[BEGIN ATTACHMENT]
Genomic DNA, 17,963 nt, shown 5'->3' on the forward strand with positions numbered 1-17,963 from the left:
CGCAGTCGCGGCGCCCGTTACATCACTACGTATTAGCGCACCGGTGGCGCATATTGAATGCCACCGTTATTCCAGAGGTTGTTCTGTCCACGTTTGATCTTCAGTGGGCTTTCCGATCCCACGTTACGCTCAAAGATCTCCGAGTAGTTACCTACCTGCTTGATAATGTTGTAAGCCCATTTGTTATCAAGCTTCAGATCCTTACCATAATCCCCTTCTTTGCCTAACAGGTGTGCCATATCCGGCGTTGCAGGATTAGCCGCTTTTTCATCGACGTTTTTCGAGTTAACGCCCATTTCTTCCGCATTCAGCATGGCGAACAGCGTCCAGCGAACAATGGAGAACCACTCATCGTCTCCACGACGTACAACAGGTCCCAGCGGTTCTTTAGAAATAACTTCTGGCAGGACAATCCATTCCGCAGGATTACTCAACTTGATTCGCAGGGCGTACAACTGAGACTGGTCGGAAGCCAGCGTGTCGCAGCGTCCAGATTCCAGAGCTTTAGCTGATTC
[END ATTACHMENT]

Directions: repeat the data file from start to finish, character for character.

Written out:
Genomic DNA, 17,963 nt, shown 5'->3' on the forward strand with positions numbered 1-17,963 from the left:
CGCAGTCGCGGCGCCCGTTACATCACTACGTATTAGCGCACCGGTGGCGCATATTGAATGCCACCGTTATTCCAGAGGTTGTTCTGTCCACGTTTGATCTTCAGTGGGCTTTCCGATCCCACGTTACGCTCAAAGATCTCCGAGTAGTTACCTACCTGCTTGATAATGTTGTAAGCCCATTTGTTATCAAGCTTCAGATCCTTACCATAATCCCCTTCTTTGCCTAACAGGTGTGCCATATCCGGCGTTGCAGGATTAGCCGCTTTTTCATCGACGTTTTTCGAGTTAACGCCCATTTCTTCCGCATTCAGCATGGCGAACAGCGTCCAGCGAACAATGGAGAACCACTCATCGTCTCCACGACGTACAACAGGTCCCAGCGGTTCTTTAGAAATAACTTCTGGCAGGACAATCCATTCCGCAGGATTACTCAACTTGATTCGCAGGGCGTACAACTGAGACTGGTCGGAAGCCAGCGTGTCGCAGCGTCCAGATTCCAGAGCTTTAGCTGATTC